I digress. Hope everyone is having a good weekend.

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    Not much time this Sunday either. I did manage to lay down the 7018 stringers:


    And get the final two root packages into primer:


    So that's something. Now I gotta work again tonight. 'Prolly until 1 or 2. lol

    Y'all take care.

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    Same MO as previous nights: work until 7 or 7:30 then rush to the outbuilding to see what progress I can make in the time available.

    Tonight I wanted to weld the outer plates onto the root suspension components. So I trimmed those pieces to length via the chop saw and a cut off wheel, then welded them with a single 3/32 7018 pass:


    A couple of examples:


    The 3/32 wasn't enough to bring the weld bead to the same height as the top of the 1/4" plate, but there also wasn't any undercut so I'm fine with it. I'll run passes along the sides (hopefully tomorrow) and that will be plenty for the task that these outer pieces are intended to serve. And that purpose is merely to increase the support area for the spindle as it passes through the mounting hole on the C-channel. But knowing me I'll likely revisit this and lay down another bead or two. I do enjoy welding, so...

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    Anyway before I knew it they were finished:


    It was, unfortunately, getting rather late and as always I needed to get inside to help the wife get the lil' un into bed (that can be a task sometimes ). Therefore I had to apply the primer and set these aside for the night:


    Maybe I will be able to continue with such meager progress tomorrow. TBD.

    Thanks!

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    Busy work week. Only had brief windows of opportunity to do anything on the gantry-on-wheels project. So over the past two or three nights I managed to get some inner support plates cut out of the raw material that I was originally intending to use as the primary supports. I passed on that idea, thinking that they might not have the necessary strength. However with enough slicing and dicing (which was rather time consuming and limited because of the physical dimensions of the chop saw) I had 4 inner plates. Here's the general idea, with the hub and spindle in place:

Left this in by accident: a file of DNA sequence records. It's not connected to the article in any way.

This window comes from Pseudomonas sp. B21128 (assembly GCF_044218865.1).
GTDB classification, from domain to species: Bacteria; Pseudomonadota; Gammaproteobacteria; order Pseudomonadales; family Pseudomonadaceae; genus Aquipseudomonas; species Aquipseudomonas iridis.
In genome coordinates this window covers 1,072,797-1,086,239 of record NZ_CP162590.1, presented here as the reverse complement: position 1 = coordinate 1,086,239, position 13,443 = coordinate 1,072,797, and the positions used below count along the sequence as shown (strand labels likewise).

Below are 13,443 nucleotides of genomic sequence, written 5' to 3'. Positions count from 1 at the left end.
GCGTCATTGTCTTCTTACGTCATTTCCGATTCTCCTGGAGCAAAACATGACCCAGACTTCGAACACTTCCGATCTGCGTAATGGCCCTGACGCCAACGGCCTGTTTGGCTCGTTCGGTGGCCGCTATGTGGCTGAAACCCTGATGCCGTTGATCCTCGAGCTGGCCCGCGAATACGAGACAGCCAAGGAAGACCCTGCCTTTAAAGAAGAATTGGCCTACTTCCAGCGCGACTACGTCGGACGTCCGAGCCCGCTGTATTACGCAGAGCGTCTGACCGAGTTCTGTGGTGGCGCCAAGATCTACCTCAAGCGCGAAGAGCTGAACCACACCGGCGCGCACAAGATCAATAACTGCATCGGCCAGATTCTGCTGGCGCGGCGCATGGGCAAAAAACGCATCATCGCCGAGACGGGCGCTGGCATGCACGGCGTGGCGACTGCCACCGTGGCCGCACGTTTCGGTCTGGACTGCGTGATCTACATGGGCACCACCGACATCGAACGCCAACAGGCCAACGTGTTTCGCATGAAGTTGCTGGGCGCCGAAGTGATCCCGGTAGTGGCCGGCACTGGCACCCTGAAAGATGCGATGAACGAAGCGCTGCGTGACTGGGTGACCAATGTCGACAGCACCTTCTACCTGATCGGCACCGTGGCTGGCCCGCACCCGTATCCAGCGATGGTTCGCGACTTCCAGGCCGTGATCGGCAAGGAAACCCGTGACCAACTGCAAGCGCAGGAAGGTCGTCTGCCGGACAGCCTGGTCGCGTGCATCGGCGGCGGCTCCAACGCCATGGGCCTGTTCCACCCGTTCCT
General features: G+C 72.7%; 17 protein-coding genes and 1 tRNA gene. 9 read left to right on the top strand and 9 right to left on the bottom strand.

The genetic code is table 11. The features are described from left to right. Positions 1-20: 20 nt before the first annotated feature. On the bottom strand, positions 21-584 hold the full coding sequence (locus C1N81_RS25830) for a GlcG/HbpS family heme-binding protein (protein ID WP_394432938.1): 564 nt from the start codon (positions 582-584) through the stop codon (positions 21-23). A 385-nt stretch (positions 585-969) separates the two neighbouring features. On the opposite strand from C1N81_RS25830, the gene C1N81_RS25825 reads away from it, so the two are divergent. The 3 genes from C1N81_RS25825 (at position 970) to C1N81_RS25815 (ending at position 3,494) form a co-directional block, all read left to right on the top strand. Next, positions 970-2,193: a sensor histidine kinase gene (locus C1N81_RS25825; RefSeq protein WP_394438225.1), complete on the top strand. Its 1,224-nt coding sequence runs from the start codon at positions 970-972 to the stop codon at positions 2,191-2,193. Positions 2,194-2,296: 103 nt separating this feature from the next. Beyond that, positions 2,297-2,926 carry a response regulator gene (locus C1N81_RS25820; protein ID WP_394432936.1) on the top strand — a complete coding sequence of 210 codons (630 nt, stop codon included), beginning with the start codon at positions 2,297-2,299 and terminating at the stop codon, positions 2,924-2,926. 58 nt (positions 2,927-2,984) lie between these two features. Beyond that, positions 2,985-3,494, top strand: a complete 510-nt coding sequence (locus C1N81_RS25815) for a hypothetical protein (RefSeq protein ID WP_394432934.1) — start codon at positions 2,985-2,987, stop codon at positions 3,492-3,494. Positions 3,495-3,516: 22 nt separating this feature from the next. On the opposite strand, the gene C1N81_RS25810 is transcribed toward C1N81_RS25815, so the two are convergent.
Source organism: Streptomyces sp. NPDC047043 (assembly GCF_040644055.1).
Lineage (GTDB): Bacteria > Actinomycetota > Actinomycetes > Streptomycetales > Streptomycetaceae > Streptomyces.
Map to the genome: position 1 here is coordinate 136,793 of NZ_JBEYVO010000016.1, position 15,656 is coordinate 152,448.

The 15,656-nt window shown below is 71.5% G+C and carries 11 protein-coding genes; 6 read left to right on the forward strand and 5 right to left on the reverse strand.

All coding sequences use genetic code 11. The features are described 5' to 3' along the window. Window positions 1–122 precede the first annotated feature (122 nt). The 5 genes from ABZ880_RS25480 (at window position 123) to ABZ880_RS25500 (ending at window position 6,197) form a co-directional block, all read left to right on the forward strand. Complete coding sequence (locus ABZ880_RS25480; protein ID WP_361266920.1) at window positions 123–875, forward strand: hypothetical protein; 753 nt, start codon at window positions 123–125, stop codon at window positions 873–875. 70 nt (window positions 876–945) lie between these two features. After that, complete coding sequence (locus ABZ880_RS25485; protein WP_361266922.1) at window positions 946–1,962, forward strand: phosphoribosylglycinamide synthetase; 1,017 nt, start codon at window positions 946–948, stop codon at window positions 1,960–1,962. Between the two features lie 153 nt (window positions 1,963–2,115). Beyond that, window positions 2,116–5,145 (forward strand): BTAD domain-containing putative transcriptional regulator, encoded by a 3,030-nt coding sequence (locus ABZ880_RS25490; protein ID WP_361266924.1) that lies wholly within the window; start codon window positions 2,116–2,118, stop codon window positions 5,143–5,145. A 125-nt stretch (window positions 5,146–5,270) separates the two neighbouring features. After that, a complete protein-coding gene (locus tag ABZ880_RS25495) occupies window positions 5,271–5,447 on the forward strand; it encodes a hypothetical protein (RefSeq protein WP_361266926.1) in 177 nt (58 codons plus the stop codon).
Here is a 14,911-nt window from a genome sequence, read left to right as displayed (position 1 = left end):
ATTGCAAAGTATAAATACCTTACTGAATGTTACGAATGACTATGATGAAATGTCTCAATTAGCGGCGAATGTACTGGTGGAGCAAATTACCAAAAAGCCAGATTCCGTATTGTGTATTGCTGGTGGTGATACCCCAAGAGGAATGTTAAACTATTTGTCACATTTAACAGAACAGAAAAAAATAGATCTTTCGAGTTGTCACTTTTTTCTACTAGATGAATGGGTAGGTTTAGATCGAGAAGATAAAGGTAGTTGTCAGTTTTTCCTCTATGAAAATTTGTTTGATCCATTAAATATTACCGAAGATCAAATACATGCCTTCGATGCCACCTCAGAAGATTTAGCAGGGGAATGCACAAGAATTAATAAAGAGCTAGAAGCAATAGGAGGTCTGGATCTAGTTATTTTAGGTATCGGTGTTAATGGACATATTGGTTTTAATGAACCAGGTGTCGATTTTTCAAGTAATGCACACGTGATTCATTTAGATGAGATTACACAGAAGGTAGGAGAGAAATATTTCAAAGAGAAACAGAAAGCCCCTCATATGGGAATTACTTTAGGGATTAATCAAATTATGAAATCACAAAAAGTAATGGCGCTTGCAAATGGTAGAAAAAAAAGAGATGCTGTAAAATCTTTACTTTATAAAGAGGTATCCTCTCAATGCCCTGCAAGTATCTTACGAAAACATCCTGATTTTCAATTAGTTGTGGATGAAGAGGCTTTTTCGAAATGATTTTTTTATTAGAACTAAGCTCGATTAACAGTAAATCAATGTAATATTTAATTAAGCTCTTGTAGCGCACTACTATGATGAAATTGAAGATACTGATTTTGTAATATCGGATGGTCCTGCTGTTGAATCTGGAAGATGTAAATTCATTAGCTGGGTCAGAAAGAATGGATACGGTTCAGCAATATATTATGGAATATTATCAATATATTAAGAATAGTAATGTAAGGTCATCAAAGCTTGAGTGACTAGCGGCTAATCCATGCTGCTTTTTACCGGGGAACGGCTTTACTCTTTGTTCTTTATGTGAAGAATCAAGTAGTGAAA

The purpose that these will serve is two-fold:
    1) Provide an additional amount of overall thickness of plate material upon which the spindle will rest (and be welded into place)
    2) By setting these plates back just a bit from the inner side of the c-channel, they will provide additional support for the spindle (akin to having a second hand on the back of your chainsaw)

    At present, I plan on there being about a 1/4" gap between the inner support plate and the c-channel. I plan on welding the spindle to the c-channel, welding in strips of the plate that I had cut out (which are 1/4" thick) between the inner support plate and the c-channel to function as spacers and plate support. I'll then weld the inner support plate to the c-channel and the spindle to the inner support plate. Thus it'll be double-welded into position. That should provide adequate support as an overall package. I left about 1/16" gap around the spindle, so the penetration should be good to boot:

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    This picture illustrates the gap between the inner support plate and the c-channel:


    Finally, I plan on installing a shim on the outer plate between that plate and the spindle's mounting flange. I'll do this on the top side so that there will be a slight inward angle to the wheels. This will make the gantry roll and turn easier. Kinda analogous to the front wheels on those "old timey tractors" (to borrow a phrase from my 5 year old son!):


    Though in the final product my wheels won't come near that much angle mind you. There will at least be some though and that will help.
    Last edited by av8or1; 07-18-2020 at 04:32 AM.

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    So that was the fitup. Tonight's goal was to weld the vertical edges of the outer plates to the c-channel:


    I tacked them in place in the middle on the sides a few nights ago, but they needed welding-out:


    Just a single 7018 pass, 3/32" (trying to finish off that can dontchaknow).

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    I knew I wouldn't have time to get around to welding the spindles nor the inner support plates tonight, so I thought I'd at least get the prep done:

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    I only hope that I'll be able to circle the wagons back around to this project over the weekend, so with that in mind I put the vertical welds into rusty metal primer (which I would have done anyway since they will remain as-is until paint) and then weld-thru primer on the inner support plates: